Skin Tests

Skin allergy testing is the most sensitive and accurate way to diagnose the cause of allergies, including sensitivity to pollens, molds, pet dander, dust, feathers, cockroaches, foods and the venoms of stinging insects such as wasps and fire ants.

Solutions extracted in a laboratory from an allergen (a substance which may cause an allergic reaction) are pricked or injected into the skin. Itching, redness and swelling at the skin test site within 15 minutes indicates a positive reaction. We immediately apply an anti-itch cream after the tests to quickly lessen the irritation.

Using the procedures in our office, most people do not find allergy skin testing painful. In fact, we are usually able to test even young children without significant discomfort.

Prick Skin Tests

These tests may be performed on the back or forearm. First, we clean the area with alcohol and make marks on the skin with a pen to identify the various allergens. We then use a small plastic device with a point that has been dipped into an allergen solution to make a tiny prick of the skin, making a separate prick for each allergen solution. After 15 minutes, we measure the swelling and redness at each prick site. Most people say the prick test feels like getting touched with the point of a pencil or a fingernail.

Prick

Blue plastic prick testing device above, reactions to allergens below.

Prick-2

Intradermal Skin Tests

If a prick test is negative to a particular allergen, more sensitive intradermal testing is done. A small amount of allergen extract is injected with a tiny needle under the skin of the upper arm, and we measure swelling and redness after 15 minutes.

We usually apply an anti-itch cream to the site of any positive reactions, which immediately lessens itching. Skin test reactions usually fade within one to two hours. Most people feel fine after skin tests and can return to work or school.

Results:

Immediately after skin tests are completed you will meet with Dr. Howland to discuss the results and treatment plan. You will be provided  a sheet showing your test results. Skin testing and discussion of your results usually takes 1½ to two hours.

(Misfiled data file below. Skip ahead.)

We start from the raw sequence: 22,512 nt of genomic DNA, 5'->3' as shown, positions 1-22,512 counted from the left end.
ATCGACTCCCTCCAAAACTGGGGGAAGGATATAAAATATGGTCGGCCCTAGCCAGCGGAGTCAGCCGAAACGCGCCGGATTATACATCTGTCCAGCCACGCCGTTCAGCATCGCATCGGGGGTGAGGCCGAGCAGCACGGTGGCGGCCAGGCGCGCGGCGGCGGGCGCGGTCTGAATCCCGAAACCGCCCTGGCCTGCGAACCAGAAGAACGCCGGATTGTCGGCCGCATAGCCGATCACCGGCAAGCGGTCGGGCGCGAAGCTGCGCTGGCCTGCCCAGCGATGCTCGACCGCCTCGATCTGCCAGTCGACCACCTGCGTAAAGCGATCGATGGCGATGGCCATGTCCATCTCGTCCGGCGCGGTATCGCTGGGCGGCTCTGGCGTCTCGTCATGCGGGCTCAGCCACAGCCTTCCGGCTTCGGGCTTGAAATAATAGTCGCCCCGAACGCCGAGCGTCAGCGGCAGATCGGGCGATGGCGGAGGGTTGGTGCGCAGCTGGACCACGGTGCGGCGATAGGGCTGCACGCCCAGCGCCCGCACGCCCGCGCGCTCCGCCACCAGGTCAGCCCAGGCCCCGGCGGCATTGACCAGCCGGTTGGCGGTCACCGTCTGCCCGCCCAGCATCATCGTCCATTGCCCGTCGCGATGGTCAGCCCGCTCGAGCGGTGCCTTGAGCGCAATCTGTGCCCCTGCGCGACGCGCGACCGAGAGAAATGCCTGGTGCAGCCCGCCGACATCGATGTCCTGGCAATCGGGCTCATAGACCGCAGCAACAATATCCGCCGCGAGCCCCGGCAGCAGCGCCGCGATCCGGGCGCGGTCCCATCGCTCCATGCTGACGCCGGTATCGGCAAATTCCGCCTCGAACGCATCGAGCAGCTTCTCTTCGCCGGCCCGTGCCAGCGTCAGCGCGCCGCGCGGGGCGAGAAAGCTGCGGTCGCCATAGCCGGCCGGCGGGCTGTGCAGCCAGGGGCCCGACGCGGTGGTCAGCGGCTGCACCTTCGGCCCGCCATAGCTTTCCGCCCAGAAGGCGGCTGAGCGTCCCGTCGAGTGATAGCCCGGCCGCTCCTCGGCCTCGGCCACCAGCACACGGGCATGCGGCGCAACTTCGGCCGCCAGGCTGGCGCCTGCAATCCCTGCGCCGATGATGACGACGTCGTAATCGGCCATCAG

Medications that Interfere with Allergy Skin Testing

Some medications interfere with allergy skin tests and SHOULD BE DISCONTINUED PRIOR TO TESTING:

Antihistamines:

Five days prior to testing, stop all over-the-counter allergy, cold and sleep medications (Allegra, Benadryl, Claritin, Clortrimeton, diphenhydramine, Zyrtec, etc.), and prescription antihistamines (Clarinex, Xyzal, etc.). This includes  nasal sprays containing antihistamines, such as azelastine, Astepro, Dymista and Patanase.

Antidepressants:

  • Older antidepressants like Elavil (amitryptyline) should be stopped three days prior to testing.
  • Newer antidepressants (Prozac, Zoloft, etc.) do not interfere with testing.

Most medications do not interfere with skin testing and may be continued.

Do Not Stop The Following:

  • Cortisone nasal sprays (fluticasone, Nasonex, Nasacort AQ, Qvar, Rhinocort, Veramyst, etc.)
  • Asthma medications (Albuterol, Flovent, Singulair, Advair, etc.)
  • Antibiotics
  • Eye drops for allergy (Patanol, Pazeo, Elestat, Zaditor, etc.)
  • Decongestants (Sudafed, Sudafed PE, etc.)
  • Oral steroids (Prednisone, Medrol, Prelone, etc.)
  • Birth control pills
  • Medicines for other conditions such as diabetes, arthritis, reflux, high blood pressure, etc.

We Do Not Perform Skin Testing on the Following Patients:

  • We do not perform skin tests during pregnancy but pregnant women can have allergy blood tests.
  • Patients taking beta blocker medications on a daily basis should not be skin tested or take allergy shots.

The chronic use of beta blocker medications (which may be prescribed for high blood pressure, heart conditions, glaucoma, migraine prevention, etc.) may hinder the effectiveness of treating systemic reactions to allergy skin testing or immunotherapy. We do not skin test patients who chronically take beta blocker medications, but these patients are eligible for allergy blood tests. Ask your pharmacist, prescribing physician or one of our nurses if you are not sure if your medication is a beta blocker. Discover More about Beta Blockers.